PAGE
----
2023 College and Career Ready Performance Index

In 1996, the Georgia Public Policy Foundation published its first “Report Card for Parents” to shine a light on the performance of Georgia’s public schools. Over time, the report grew to include not only academic metrics, but valuable information about student safety and school finances. The report also included demographic data that allowed certain schools to be recognized as “No Excuses Schools” because they outperformed their expected results, taking account of factors such as the share of their students who lived in poverty. We believed then, as we believe now, that parents armed with solid, relevant data will make the right decisions for their children and their communities.

The Foundation continued to publish this Report Card through 2010. We discontinued it once the State of Georgia, notably through the Governor’s Office for Student Achievement, itself began publishing both a wider and deeper trove of data on these topics. Federal law also changed along the way, with the No Child Left Behind Act (2002) and its successor law, the Every Student Succeeds Act (2015), establishing requirements for standardized testing and the public reporting of related data. In short, the need for publicly available data was filled by others, and the Foundation stepped back and attended to other matters.

However, it seems that everything old is new again. The COVID-19 global pandemic that hit Georgia in 2020 caused standardized testing that year to be canceled as schools were closed to in-person instruction. Since then, the State of Georgia has sought and received a series of waivers from the federal government that have disrupted the reporting of timely, relevant and meaningful information about students’ academic performance. Four years later, with students having long since returned to their schoolhouses, this trend has continued in a worrying direction. The latest development was the Georgia Department of Education’s request to waive permanently the federal requirements to publish its overall, 0-100 score for the state, local districts and individual public schools. The Biden administration granted this request in October 2023. As a result, the Georgia DOE in December 2023 published scores for five components – Content Mastery, Progress, Closing Gaps, Readiness and, for high schools, Graduation Rate – for each district and school based on testing from the spring of 2023. But it did not use its weighted formula to convert these component scores into one CCRPI score for them.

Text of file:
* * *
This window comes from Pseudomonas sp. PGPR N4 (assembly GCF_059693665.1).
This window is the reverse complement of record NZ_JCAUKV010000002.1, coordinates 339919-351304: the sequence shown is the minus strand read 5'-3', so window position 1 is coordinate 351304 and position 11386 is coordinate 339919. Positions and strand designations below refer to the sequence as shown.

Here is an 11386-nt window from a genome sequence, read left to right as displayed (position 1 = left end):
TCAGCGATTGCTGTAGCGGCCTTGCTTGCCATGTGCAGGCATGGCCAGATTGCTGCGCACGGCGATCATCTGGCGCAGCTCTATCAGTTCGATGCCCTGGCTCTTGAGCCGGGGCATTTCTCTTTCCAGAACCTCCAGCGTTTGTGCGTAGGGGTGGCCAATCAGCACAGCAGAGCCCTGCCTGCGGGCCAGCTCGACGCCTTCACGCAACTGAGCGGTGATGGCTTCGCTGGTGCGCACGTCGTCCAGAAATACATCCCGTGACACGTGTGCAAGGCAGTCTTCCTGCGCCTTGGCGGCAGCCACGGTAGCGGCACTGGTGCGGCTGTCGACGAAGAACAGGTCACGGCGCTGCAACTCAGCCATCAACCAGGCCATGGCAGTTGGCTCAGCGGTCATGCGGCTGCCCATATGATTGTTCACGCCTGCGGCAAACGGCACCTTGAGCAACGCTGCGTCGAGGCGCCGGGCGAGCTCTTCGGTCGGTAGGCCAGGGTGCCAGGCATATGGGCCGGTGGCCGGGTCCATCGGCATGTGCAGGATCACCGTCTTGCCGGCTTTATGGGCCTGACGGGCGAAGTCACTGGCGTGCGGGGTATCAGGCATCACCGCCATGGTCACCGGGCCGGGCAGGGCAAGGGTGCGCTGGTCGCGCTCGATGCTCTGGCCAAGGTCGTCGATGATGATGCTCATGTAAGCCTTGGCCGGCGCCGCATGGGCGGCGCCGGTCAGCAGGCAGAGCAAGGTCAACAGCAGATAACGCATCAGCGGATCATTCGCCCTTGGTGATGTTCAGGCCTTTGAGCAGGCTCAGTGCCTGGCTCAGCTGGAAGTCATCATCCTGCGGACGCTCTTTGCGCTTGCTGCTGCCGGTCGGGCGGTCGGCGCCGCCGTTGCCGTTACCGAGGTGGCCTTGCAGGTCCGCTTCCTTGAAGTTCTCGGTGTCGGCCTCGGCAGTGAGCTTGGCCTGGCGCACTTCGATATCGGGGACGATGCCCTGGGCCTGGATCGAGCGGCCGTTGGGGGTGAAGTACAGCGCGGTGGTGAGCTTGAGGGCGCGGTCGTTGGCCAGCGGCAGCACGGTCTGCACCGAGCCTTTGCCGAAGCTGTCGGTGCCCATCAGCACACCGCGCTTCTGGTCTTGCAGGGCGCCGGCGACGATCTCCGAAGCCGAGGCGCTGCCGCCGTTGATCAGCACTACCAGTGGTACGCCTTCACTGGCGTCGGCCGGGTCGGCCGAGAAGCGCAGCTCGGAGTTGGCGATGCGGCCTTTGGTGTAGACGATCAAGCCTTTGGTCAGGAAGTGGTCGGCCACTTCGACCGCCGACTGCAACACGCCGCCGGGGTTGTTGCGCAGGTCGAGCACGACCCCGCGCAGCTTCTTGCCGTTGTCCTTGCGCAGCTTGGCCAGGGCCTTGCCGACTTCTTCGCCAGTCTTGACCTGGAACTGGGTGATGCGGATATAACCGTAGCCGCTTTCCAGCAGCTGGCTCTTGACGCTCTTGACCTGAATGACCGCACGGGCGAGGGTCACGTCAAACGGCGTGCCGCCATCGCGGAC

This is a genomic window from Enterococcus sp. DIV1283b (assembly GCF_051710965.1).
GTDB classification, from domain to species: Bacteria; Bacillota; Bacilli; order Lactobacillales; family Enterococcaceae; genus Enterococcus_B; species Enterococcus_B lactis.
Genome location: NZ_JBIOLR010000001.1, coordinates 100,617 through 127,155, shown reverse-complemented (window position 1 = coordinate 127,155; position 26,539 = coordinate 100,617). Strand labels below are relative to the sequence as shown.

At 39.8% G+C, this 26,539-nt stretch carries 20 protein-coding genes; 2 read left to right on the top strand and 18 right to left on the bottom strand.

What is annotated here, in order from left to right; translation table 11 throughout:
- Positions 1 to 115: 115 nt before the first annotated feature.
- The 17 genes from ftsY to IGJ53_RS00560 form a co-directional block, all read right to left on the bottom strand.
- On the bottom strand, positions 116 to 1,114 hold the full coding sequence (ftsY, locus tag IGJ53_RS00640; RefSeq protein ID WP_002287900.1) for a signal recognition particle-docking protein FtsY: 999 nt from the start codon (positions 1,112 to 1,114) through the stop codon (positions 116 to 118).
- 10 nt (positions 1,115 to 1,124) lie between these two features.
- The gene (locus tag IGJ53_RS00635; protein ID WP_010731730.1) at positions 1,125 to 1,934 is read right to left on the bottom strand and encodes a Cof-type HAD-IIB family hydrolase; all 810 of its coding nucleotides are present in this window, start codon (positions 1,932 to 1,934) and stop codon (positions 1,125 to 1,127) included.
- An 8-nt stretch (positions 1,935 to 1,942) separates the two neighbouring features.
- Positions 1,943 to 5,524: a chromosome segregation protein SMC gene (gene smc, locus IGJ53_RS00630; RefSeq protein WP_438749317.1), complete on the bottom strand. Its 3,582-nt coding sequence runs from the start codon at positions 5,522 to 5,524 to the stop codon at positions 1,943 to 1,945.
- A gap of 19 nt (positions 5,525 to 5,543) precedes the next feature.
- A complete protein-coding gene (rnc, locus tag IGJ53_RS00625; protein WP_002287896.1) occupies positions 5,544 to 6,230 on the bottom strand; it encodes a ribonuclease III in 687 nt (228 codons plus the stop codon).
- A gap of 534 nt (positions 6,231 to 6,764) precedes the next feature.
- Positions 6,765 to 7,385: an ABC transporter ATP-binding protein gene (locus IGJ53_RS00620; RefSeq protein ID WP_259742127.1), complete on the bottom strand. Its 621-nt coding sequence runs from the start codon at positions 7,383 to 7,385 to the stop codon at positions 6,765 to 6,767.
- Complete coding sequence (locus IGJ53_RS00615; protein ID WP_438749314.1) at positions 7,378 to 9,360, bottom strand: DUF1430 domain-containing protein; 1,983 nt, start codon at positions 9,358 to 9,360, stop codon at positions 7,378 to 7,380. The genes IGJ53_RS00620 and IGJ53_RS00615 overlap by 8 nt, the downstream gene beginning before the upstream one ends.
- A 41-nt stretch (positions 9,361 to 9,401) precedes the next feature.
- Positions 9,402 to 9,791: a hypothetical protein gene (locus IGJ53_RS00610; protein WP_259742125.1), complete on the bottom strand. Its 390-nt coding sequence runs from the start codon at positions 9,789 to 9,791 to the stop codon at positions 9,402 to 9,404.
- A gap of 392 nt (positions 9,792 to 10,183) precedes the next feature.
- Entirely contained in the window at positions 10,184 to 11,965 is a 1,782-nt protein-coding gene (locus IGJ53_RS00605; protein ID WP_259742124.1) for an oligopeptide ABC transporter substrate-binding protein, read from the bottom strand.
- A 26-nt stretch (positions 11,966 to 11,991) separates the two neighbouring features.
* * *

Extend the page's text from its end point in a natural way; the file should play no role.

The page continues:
The Georgia DOE framed this waiver request as a matter of avoiding “oversimplif(ying) the complicated factors that influence school quality.” The Foundation agrees that more information is preferable to less information. However, we also believe it is helpful for parents to have a single, easily comprehensible score that reflects the relative importance of these “complicated factors” – just as the component scores themselves reflect a weighing of various subcomponents. High school students receive grades for each class they take, as well as an overall Grade Point Average that combines these scores into a single number on a familiar scale. Parents appreciate the clarity of such a bottom-line score as much as the simplicity, and can be trusted to investigate further if that score causes questions or disappointment.